3D manufacturing, advanced sensors, big data, the industrial Internet, smart grid, and several other new trends will change the way we do engineering and product development in the future. In the center of all these trends is the need to simulate the different engineering processes involved—including process scenarios, fault conditions, failure events, and others—so that we can assess product integrity at the design stages rather than on the shop floor or in front of the customer.
The extent of simulation in our day-to-day engineering has increased several-fold thanks to advances in computing infrastructure. The level of simulation done today could not have been imagined some years back. Today, we simulate the state of the grid in real time to understand any perturbations that could transform into major grid instability. We are also using advanced system-level simulation across multiple scenarios to determine the performance of wind turbines on a wind farm to optimize parameters and take appropriate design or control action. Simulation also enhances our ability to support the customer by testing actual scenarios in our labs and providing corrective action.
Simulation fidelity, which is influenced by a couple of factors, is critical. One important factor is the functions that used to represent the system being simulated; the more closely they simulate the physics, the more confidence we have in the simulation. Fidelity also depends on the level of computing infrastructure available to perform the simulation. High-fidelity simulation calls for more accurate representation of the physics and an associated high-end computing infrastructure.
Another important aspect is the user experience around the simulation process. In the energy industry, we use plant-level simulators that represent the control systems for the entire plant to look at all possible failure scenarios and address them before the final application software is dispatched to the customer. Operator training simulators are also available to train plant operators in efficient and safe plant operation. Both of these types of simulators need to provide a user-friendly interface in terms of application being simulated. Connected with this is the need to have both general and specific functions in the simulator software. General functions, like control system functions, act as building blocks for the total system, whereas specific application functions are used for building simulations targeting a specific process.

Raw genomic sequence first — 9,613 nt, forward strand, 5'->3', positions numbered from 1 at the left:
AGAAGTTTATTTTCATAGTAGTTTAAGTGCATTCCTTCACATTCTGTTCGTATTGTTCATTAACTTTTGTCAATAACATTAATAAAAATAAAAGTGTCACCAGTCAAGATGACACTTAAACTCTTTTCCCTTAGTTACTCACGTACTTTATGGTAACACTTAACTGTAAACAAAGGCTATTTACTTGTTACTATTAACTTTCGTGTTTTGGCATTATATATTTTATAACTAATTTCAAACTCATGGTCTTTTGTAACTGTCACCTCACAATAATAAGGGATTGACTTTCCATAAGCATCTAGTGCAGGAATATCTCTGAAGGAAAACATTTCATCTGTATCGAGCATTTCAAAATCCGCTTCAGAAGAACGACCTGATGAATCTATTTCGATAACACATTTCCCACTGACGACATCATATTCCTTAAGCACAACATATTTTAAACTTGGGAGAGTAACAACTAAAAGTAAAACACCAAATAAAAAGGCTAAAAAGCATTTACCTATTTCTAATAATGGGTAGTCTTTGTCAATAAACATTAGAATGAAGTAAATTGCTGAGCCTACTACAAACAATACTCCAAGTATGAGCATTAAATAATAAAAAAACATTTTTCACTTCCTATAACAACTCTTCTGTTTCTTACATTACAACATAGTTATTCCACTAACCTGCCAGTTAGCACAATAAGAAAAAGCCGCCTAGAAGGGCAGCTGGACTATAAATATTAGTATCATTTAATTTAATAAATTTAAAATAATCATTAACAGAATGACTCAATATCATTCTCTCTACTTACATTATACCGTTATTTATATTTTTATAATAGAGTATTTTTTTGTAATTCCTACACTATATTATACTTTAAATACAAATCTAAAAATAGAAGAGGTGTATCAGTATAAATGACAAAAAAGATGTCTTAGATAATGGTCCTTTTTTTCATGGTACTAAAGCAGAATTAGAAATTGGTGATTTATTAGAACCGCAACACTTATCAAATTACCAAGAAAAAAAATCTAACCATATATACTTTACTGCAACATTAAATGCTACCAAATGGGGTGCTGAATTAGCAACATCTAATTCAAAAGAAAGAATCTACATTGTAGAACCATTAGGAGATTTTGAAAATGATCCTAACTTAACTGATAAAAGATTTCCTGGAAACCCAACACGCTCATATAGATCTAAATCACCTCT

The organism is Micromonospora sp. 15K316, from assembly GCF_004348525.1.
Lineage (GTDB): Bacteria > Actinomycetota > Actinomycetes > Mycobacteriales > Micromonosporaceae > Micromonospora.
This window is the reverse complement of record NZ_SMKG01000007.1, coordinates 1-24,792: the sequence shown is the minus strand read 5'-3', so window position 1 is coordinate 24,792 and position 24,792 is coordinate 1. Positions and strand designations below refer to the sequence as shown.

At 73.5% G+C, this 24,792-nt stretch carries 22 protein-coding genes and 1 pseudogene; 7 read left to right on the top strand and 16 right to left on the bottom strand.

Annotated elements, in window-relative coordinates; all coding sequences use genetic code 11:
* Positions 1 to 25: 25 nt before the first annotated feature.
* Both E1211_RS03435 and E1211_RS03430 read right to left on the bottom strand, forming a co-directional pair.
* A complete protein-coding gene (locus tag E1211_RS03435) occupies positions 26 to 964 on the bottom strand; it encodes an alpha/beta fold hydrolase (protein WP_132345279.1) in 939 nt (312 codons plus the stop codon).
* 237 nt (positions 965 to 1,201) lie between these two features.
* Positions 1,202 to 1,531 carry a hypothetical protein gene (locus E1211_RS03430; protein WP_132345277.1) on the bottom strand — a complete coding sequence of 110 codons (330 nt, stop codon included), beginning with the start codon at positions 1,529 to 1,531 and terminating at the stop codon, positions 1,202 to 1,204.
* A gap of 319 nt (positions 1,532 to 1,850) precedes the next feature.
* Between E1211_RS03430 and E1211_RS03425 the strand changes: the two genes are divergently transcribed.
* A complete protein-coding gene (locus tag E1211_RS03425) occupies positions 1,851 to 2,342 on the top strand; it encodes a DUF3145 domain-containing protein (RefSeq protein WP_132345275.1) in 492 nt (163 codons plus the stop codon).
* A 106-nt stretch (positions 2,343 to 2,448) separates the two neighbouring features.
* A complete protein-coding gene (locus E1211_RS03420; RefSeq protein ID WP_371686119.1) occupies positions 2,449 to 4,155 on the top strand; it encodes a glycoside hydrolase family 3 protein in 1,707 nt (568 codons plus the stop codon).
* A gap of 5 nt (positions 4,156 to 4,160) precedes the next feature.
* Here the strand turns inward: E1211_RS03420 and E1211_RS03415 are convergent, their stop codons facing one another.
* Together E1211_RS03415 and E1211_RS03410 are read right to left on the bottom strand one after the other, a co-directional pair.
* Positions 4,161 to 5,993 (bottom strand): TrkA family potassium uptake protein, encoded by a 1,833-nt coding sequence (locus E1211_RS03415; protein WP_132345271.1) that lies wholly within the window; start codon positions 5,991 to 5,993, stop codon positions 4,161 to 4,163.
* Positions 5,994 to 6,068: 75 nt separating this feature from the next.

In contract to decades past, different forms of energy need to coexist in the grid today, necessitating the ability to predict the reliability and availability of the total power system. Complex power systems involving coal, gas, and renewables—which vary in their ability to deliver continuous power—are a significant challenge to simulate. Future systems will continue to complex; simulation software needs to be able to model such complex systems of systems with high fidelity and accuracy.
In summary, simulation is a critical part of the design process in the energy industry; it is more a necessity than a choice. Without simulation, we can neither understand the complex systems of systems and components of the system very well nor provide robust solutions to the toughest challenges of the energy industry.
Mariasundaram is the India engineering leader for GE Energy Management and the engineering site leader for GE Hyderabad Technology Center (HTC), which hosts the engineering teams for GE Power and Water (P&W), GE Oil and Gas (O&G), and GE Energy Management (EM). Under his leadership, the team of more than 700 engineers works on a variety of technologies across the entire energy value chain from exploration to utilization of energy across the three major business verticals, namely P&W, O&G, and EM. As the engineering site leader, he is involved in driving operational leadership and engineering excellence across the site in the different areas the team is engaged in, including O&G, power generation controls, gas engines, renewables, digital energy, industrial solutions, sensing, and product services. The Hyderabad site is a key engineering site for these businesses in terms of number of engineers and plays an important role in driving innovation with close to 150 patents in the last 3+ years. Prior to this, Mariasundaram held roles as the operations manager for Energy Engineering in Bangalore, CoE Leader for Gas Turbines, and Master Black Belt. He started his GE career in Aviation as a technical leader in the Rotating Parts division. He has been with GE for more than 13 years; prior to that, he had stints at BHEL and TVS Sundaram Clayton.
Mariasundaram has a bachelor’s degree in mechanical engineering from Guindy Engineering College, Chennai, and a master’s degree from NIT, Tiruchy. Special interests include learning about emerging technologies such as smart grid, advanced controls technologies, gas turbines for power generation and aircraft engines, and solar power. He has been active in CII and other forums and has presented on topics related to energy efficiency and smart grid technologies and solutions. He has been a member of the ASME since 2000 and actively follows IGTI activities.